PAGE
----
Your first question is about half a GM problem, and half a player/PC problem. I've been on both sides of this issue: GMing for a character who had little reason to participate in the story with the other PCs, and playing a character who had no reason to participate in the story and every reason to run wildly in the other direction. In both situations, the solution has two parts:
The GM finds ways to include the PC in the plot.
It sounds like your group is already doing this, but for posterity: this means that the GM must look for ways to actively involve the PC in the story, by using their background hooks, talking to the player about what the character might find interesting, and otherwise looking for ways to help the character find motivation within the story to participate in the story.
You do need to be careful not to change the story or the game's focus so much that the other players begin to feel excluded or ignored, but this is a matter of understanding your group, finding a balance, and getting buy-in from the player of the problem PC. Which brings me to part 2 of the solution:
The player finds ways to include their character in the plot.
This is the much harder part of the solution: the player must meet the GM halfway, otherwise the game becomes "The Problem PC Show!" and no one else has fun. This may mean the player has to bend or tweak the character in some way - not enough to compromise the core of the character, but enough to keep them with the group when otherwise they wouldn't stay.
This is, admittedly, difficult to do. Some people are so attached to their characters that they're unwilling to compromise; or they simply can't see a way to bend the character on an issue without breaking them completely. However, it's absolutely required in order to solve this problem.
Why player buy-in makes a difference:
When I played a character who had no reason to participate in the story, I looked hard for ways to make her want to be there. But all logic dictated that she run far away, find a hole, and pull it in after herself, so any other choices felt wrong to me. This showed in my roleplaying, and ultimately caused much frustration for our whole group as session after session became centered around getting her involved when she didn't "want" to be.
I put "want" in quotes there for a reason. Players with especially strong "my guy" syndrome (which I know I'm prone to) will insist that they're "just playing their character" and that "the character can't be changed". But when I GMed for a character who had no reason to be there, his player was willing to meet me halfway, and the result was a fun campaign for everyone where that character even made a large part of the highlight reel.
The reason it worked was because the player was willing to say, "he has no reason to come along, but does anyway, because that's how group-based RPGs work." We hand-waved it a bit as "he has nowhere else to go and nothing better to do", but really that character should have been as long-gone as mine wanted to be. But because the player was willing to take the meta option and bend his character enough to say "screw it, he's participating" without looking for a story reason, it worked. It kept the game from focusing too much on that character, but meant he was still there when story developments happened that he was interested in, thus giving him the time he needed to organically grow interested in the plot.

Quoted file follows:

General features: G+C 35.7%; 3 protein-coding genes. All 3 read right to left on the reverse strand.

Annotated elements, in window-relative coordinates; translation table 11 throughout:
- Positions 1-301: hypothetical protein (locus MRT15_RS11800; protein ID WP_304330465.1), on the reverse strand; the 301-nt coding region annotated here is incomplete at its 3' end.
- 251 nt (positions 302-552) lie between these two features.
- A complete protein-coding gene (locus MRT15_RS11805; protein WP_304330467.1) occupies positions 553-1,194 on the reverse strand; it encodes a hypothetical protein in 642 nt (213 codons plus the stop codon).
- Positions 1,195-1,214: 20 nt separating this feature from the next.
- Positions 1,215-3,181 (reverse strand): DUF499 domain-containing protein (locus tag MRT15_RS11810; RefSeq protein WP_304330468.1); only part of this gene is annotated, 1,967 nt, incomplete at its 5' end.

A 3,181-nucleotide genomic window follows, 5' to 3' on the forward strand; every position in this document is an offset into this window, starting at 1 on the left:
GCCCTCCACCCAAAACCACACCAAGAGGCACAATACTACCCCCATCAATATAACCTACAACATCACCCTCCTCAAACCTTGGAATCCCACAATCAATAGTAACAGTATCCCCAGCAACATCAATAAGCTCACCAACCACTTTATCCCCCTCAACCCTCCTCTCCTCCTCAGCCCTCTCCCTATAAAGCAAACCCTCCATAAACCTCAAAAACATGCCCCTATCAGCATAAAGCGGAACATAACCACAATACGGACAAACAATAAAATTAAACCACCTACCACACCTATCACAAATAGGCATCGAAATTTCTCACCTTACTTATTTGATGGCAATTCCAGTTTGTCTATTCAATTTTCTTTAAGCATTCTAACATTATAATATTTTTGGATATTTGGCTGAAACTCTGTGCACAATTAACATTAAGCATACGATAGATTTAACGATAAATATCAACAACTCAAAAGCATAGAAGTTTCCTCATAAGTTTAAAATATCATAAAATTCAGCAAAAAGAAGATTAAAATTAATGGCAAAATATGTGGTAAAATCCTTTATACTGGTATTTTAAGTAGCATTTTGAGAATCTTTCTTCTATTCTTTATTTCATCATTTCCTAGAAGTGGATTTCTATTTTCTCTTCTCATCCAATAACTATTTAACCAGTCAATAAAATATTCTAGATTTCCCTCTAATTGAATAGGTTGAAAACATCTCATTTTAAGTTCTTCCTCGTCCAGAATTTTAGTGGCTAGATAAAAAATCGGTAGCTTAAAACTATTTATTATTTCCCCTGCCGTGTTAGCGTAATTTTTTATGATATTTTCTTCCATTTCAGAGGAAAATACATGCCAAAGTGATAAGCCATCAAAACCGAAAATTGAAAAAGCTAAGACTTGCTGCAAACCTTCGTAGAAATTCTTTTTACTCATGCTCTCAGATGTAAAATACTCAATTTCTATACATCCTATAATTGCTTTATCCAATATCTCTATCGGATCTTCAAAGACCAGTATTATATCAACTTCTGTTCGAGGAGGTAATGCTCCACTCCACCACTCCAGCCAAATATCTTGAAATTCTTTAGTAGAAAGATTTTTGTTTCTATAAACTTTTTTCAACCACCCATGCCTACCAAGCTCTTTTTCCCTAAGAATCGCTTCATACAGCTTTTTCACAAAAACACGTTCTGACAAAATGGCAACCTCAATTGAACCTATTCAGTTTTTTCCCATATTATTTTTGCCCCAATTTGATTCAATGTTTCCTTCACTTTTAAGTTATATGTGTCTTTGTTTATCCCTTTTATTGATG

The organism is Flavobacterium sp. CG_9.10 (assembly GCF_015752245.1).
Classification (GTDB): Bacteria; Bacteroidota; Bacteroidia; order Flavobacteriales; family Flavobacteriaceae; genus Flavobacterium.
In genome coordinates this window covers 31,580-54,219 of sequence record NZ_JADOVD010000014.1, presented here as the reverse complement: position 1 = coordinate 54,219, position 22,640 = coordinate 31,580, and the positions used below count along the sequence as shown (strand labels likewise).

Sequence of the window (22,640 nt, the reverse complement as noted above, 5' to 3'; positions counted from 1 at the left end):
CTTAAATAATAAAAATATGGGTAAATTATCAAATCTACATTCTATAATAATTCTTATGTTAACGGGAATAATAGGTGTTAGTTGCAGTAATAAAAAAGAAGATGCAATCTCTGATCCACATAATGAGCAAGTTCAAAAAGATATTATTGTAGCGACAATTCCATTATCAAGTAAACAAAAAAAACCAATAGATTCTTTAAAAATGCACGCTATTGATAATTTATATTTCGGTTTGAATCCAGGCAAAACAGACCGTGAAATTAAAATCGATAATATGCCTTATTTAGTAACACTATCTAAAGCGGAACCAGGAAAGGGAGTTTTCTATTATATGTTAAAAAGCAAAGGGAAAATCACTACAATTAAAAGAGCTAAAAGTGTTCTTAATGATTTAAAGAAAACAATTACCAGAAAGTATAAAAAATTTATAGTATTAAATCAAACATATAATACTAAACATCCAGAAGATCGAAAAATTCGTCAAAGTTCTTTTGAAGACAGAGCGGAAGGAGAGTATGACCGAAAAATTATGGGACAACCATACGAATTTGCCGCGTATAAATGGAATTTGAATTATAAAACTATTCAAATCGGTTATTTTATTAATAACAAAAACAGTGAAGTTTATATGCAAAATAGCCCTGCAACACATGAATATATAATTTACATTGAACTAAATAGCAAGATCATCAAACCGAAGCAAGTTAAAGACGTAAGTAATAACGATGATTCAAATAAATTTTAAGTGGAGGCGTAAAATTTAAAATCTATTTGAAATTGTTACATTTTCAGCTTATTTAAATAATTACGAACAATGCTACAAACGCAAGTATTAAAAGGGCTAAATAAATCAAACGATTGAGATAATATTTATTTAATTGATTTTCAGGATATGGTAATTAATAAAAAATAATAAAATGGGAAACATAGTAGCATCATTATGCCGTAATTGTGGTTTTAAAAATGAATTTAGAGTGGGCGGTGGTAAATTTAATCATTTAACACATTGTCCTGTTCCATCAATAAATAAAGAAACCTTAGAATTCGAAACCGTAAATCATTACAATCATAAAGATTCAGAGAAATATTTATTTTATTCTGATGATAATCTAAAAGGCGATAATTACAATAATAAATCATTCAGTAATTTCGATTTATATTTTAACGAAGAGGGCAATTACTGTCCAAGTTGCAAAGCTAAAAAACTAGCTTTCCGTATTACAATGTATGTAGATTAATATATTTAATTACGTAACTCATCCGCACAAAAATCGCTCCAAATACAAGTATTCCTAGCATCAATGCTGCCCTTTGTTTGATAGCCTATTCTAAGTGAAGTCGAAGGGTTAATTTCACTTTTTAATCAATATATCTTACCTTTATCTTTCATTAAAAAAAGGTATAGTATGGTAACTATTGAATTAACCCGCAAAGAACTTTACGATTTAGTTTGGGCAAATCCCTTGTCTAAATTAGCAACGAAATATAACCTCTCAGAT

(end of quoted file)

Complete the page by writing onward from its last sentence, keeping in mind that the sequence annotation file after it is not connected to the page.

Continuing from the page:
When the player isn't interested in the scenario
This part is a little trickier. If the player doesn't buy Dresden's world, including all the magic elements, what's he doing playing a Dresden Files game anyway? You and your co-GM need to talk to this guy privately, out of game, and ask him why he's playing. If he just wants to hang out with your group and doesn't care much about the game, then you need to address that. Maybe give him a character with a minor support role, so that he doesn't need to participate much in the game and can just hang out; maybe say that if he just wants to hang out, the game isn't the time for it and you'll find other group activities he can participate in. It's up to you and your group to decide what's best here.
If he insists that he wants to play the game, then you need to find out why he's actively sabotaging it. Tell him that his actions suggest he doesn't want to play, and in fact are making it harder to play. It's possible you simply have an attention hog on your hands, in which case you should deal with him appropriately. (I'd suggest going through the problem-players tag, as there are a number of questions and answers you may find relevant depending on your exact situation.)
TL;DR: The GM and the player need to meet halfway on adapting the character and the world. But if the player isn't buying the game's scenario in the first place, then that must be addressed first.